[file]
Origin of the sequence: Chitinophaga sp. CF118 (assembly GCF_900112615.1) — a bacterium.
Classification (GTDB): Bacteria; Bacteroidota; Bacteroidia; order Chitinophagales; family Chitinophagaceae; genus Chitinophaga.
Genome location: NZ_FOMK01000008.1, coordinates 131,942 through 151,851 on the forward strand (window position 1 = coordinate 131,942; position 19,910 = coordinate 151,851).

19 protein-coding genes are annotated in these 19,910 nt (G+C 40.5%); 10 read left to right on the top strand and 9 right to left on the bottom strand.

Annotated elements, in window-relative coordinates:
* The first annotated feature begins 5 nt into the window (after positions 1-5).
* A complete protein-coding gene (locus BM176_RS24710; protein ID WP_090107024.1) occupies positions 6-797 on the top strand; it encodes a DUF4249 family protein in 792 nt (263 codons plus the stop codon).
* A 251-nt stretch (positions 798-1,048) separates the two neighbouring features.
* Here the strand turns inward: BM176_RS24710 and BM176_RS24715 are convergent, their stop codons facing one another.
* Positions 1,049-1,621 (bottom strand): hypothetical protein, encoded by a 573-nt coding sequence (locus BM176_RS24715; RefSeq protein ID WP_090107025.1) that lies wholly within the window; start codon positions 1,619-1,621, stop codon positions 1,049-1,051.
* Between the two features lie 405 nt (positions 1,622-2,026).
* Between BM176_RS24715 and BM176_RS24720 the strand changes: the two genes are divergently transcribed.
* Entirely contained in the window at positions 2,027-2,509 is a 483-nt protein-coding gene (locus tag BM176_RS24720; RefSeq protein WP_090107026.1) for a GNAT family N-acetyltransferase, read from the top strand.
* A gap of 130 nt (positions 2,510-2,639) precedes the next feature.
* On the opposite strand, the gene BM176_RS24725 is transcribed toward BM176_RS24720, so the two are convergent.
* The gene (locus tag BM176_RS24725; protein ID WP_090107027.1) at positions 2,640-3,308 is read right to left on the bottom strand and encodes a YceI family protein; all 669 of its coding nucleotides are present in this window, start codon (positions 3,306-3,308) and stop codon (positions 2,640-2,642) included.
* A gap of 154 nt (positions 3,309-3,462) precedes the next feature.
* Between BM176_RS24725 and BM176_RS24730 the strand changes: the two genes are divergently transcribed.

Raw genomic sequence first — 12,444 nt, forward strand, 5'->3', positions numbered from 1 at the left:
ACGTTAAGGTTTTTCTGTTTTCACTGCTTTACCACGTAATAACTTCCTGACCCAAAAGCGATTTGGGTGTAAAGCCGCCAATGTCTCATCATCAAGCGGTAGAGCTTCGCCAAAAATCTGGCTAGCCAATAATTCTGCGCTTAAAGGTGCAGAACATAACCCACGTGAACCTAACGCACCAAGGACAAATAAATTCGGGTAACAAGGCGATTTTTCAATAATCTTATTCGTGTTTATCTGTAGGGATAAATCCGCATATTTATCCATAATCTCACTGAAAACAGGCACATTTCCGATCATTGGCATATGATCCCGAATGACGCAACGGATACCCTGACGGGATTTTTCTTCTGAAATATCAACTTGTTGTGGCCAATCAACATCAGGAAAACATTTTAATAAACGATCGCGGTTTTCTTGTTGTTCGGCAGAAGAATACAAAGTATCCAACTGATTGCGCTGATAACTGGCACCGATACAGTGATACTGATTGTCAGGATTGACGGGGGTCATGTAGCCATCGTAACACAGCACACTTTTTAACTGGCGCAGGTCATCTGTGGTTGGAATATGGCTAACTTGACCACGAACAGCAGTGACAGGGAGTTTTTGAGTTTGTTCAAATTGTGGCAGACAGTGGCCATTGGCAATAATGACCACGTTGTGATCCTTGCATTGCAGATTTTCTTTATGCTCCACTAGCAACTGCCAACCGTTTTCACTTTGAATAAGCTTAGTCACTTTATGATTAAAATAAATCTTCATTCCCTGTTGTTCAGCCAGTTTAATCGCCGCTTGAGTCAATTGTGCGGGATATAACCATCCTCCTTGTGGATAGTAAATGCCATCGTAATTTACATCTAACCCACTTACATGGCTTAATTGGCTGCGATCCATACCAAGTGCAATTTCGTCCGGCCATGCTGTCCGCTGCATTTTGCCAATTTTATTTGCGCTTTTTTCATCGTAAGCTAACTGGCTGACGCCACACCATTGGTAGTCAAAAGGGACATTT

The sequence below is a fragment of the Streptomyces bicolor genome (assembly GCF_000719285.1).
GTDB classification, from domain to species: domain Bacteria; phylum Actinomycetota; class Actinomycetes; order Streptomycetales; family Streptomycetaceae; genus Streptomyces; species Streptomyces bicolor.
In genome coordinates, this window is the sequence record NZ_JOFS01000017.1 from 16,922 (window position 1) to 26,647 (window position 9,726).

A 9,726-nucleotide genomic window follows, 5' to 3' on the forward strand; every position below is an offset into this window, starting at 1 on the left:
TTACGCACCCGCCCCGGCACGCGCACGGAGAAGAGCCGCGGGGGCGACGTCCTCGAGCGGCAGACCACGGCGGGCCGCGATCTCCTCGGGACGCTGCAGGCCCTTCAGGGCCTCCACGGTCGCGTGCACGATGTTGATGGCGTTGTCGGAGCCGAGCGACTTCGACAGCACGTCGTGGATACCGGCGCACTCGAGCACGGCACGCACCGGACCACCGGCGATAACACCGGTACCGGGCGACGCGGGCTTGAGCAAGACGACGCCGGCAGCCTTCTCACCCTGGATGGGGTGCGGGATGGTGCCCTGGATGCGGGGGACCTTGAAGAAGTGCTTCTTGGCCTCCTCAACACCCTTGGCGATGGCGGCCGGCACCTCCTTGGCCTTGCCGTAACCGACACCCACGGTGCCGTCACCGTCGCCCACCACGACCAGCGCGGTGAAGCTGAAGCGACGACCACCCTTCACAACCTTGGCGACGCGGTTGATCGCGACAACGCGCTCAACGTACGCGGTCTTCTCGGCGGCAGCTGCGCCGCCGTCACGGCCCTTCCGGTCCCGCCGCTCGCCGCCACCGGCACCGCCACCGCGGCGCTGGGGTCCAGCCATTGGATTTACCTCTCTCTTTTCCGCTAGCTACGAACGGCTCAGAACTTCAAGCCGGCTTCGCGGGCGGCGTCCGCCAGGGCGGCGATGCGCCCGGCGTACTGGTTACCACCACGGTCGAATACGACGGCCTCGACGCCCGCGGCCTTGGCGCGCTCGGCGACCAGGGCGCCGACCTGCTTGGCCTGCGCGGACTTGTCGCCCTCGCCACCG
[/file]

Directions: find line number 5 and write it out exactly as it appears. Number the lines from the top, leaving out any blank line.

Annotated elements, in window-relative coordinates: